I think it is a good law to pass. I don't think it is lazy parenting, I think it is just another tool to have for a method of communicating that can often be hard to monitor otherwise. It isn't like a phone call, kids can text and delete awful fast, and now you have no clue what was said.

Jadem... Jademom07

Why does this mean that a parent is lazy.  Kids hide things, texts, delete them, and don't always tell parents the truth about what they see is 'personal'.  As of now, unless a parent gets the phone before it's deleted, there is no way to recall.  Why shouldn't a parent be able to check up on what their kid is doing?  We do it on the computer all the time, why not on phones?

nonmember avatar HS

I agree with jade and equestmom. I've been trying to get copies of my text messages to and from my son's father to use in court and the cell phone company won't give them up. They say the only thing they're allowed to give out is the history of incoming/outgoing texts and the phone #s but not the actual message itself. Any kid with a brain knows to delete everything on their phone they don't want seen. Shucks, I would always delete my web history when I was in high school and using AIM (remember that? My generation started it all off lol.) So I think that's the sort of info the parents want. They don't want the state to parent for them, they want the state to demand cell companies to release their records when requested. And as a consumer, we should have that right.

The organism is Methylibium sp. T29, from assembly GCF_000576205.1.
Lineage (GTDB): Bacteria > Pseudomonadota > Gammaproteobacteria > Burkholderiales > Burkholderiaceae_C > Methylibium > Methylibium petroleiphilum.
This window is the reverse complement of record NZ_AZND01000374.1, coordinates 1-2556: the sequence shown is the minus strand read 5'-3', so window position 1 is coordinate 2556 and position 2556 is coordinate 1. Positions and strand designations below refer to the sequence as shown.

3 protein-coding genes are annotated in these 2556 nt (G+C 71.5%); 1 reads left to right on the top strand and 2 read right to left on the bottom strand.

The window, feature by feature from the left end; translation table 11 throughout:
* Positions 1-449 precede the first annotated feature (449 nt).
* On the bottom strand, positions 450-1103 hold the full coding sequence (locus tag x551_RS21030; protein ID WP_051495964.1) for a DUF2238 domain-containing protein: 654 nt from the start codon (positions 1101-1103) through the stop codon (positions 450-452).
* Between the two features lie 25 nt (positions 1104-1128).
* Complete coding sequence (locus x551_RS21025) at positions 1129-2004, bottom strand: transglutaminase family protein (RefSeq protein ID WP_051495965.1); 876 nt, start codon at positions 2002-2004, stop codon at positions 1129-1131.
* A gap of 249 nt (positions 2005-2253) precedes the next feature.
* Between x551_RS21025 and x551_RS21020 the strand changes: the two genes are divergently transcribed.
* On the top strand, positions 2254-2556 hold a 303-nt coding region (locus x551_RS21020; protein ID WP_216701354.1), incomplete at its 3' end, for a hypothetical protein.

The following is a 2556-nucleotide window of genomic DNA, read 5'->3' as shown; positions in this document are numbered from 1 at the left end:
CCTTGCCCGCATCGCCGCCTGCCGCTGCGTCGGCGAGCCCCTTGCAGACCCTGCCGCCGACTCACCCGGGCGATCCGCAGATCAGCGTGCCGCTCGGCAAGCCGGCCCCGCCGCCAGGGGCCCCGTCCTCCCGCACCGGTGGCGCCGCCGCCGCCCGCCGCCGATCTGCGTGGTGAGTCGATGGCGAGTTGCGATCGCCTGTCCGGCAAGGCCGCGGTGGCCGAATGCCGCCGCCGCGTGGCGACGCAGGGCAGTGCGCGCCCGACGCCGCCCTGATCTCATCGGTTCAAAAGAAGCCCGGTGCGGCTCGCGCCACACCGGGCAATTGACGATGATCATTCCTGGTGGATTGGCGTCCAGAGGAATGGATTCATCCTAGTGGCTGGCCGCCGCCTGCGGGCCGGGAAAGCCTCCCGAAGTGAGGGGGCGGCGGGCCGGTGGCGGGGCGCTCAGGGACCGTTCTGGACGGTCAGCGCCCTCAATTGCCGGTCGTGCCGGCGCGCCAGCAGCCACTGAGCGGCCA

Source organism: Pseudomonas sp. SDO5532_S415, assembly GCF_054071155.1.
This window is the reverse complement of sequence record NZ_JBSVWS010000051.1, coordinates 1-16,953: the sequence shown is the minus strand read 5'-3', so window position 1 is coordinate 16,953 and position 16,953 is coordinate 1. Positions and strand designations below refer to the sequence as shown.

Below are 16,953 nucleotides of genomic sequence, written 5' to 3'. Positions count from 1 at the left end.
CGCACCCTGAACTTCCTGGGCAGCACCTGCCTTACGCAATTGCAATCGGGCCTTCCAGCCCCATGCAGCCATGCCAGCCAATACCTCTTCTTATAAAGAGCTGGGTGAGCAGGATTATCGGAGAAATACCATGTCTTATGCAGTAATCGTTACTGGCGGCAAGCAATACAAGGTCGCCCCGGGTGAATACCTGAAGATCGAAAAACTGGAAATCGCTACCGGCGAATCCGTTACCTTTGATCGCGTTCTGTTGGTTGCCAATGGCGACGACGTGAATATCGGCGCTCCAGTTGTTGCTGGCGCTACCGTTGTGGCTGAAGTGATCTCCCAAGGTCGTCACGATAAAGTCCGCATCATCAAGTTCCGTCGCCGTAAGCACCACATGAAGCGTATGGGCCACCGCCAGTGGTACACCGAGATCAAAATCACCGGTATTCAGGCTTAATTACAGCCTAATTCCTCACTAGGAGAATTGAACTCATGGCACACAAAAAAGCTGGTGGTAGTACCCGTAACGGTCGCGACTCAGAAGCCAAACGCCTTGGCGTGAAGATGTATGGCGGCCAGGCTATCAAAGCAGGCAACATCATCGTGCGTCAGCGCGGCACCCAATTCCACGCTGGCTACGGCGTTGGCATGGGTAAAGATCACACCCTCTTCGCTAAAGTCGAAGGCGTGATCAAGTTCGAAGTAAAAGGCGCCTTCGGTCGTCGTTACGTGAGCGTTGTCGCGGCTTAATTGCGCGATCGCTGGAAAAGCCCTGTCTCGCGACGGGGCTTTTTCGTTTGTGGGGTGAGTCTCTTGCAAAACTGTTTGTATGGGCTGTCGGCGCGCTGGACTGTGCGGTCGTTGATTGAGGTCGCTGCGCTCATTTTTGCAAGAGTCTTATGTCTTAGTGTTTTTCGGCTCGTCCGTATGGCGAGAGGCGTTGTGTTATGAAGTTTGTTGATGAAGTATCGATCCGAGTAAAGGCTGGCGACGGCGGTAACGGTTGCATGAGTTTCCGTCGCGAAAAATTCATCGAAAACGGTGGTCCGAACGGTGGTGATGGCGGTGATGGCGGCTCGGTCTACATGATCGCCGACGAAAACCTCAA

Mama2... Mama2MonkeyBoys

@the4mutts - I like that, A LOT. I will make sure we do that when our kids get about 6-8 years. :)

butte... butterflyfreak

We should absolutely sit down with our kids and lay out the ground rules BEFORE allowing them a cell phone. BUT I also think this law is a good idea, simply because cell phone companies require a subpoena from the courts before they will allow any records to be released. How long is such a process going to take and what could you present to the court as to why you want the records? What if your concern is that your child is suicidal, or something along those lines? Do you really want to have to jump through a bunch of hoops to get information that you SHOULD have simply because it is YOUR plan that YOU pay for? I don't see this as lazy, I see it as how it should always have been.